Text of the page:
Rage, Depression, and Action: a Post-Newtown Discussion

Over the past twenty-four hours, I’ve scattered my thoughts across Facebook, Twitter, and e-mails. But for my own sake, as much as anyone else, I wanted to consolidate them here, and come up some cohesive thoughts on the topic so I can continue to function. I’m a writer. I think better with my fingers than with my brain.

My soul hurts today. It’s that deep, aching hurt that seems to penetrate every limb, that feels like an ulcer in your gut, that leaves your entire body tense and leaves your tear ducts permanently on the edge of pouring open. I haven’t felt this in pain from the news since 9/11.

But at least with 9/11 there was the cathartic knowledge (as raw and barbaric as it is) that we would have our revenge, that we would take our planes and aircraft carriers and cruise missiles and bomb the ever-living shit out of the folks who made it possible. It wouldn’t bring back our murdered friends and family. But it would be an act of revenge, a healing process for the nation.

I suppose that sounds pretty bad, that we went to war to find healing. And in the process we created a lot more hurt. Was it worth it? I don’t know. That’s a topic for another time.

See, in a mass shooting like we witnessed in Newtown yesterday, there is no revenge to be had. Even if the gunman had survived, there is no act we could inflict that would make us feel better, except maybe the sort of excruciating personal torture that always makes us feel a bit uncomfortable when it’s lived out in fantasy on a movie screen.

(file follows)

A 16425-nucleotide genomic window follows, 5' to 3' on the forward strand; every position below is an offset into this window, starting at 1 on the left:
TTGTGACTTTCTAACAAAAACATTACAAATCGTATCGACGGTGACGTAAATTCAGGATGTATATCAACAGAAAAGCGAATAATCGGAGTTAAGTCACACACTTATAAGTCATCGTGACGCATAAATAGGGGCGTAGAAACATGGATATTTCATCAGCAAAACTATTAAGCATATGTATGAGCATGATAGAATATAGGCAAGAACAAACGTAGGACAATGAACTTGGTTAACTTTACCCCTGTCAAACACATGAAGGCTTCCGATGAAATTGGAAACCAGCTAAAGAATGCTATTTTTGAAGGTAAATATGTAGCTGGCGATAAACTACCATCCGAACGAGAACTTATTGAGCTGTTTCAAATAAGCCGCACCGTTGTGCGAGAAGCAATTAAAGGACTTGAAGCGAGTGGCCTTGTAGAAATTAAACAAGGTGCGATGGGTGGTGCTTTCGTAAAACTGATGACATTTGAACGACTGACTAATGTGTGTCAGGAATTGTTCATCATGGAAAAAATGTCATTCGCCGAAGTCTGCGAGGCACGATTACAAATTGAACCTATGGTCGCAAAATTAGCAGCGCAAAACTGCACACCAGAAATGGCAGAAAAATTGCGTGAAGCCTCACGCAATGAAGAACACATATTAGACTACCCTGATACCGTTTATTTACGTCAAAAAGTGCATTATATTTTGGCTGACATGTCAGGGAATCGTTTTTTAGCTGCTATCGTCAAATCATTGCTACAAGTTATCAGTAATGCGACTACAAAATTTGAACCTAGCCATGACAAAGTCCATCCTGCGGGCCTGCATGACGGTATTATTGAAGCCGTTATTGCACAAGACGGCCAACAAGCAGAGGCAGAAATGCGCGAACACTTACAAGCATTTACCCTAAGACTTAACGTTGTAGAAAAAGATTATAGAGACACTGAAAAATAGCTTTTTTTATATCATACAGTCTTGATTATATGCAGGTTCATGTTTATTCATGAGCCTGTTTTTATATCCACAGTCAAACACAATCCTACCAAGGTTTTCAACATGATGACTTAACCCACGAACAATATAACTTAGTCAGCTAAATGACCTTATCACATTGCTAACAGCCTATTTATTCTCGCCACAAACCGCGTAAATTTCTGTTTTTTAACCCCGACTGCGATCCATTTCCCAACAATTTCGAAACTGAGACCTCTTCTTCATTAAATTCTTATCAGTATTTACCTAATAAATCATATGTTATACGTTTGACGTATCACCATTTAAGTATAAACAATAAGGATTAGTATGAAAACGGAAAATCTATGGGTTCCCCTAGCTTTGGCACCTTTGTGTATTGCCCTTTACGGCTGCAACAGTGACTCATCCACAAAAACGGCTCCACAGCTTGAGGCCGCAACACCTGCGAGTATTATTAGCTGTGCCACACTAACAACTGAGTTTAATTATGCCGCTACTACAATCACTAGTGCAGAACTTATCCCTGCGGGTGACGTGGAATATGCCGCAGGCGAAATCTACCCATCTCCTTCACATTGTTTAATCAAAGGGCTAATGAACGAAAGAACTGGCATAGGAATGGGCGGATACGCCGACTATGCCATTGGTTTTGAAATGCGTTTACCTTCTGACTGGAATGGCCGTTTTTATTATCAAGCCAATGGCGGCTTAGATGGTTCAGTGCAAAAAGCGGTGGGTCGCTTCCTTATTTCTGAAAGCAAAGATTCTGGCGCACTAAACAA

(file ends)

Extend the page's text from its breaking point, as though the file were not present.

And even that wouldn’t help. It wouldn’t honor or respect the victims, and it wouldn’t provide the sort of needed change in the world to prevent such acts in the future.

There is only possible thing we can do in response to this– hug our families, tell our friends how much we love them, and then have a reasonable, adult discussion about how to prevent these sort of atrocities from occurring again. And in today’s political climate– amid polarization and pundits and a media that thrives on short-term conflict– that sort of thing is far harder to start than a war.

But the debate on gun control is already raging, and for once, I agree that it should be. Even after the shooting in Aurora, I was reluctant to “politicize tragedy.” But here’s the thing: politics are how we, as a society, set standards and rules for behavior (i.e. “laws”). It’s the forum in which we discuss, via our elected representatives, how to solve society-wide problems.

At least that’s how it’s supposed to work. Our political system is pretty dysfunctional. But if discussing concrete actions on how to prevent mass shootings is “politicizing tragedy,” then so be it. Because simply grieving is no longer enough, just like it wasn’t enough after 9/11. Then, we went to war. Now? Now we have no choice but to turn to politics.

I think when having this debate, it’s important to realize one thing: we can’t truly prevent these tragedies, in the sense of guaranteeing that they will never happen again. Every policy is flawed. But if we can reduce the probability of one of these events, or reduce their potential severity, isn’t that worth pursuing? Just because we can’t do everything, doesn’t mean we should do nothing.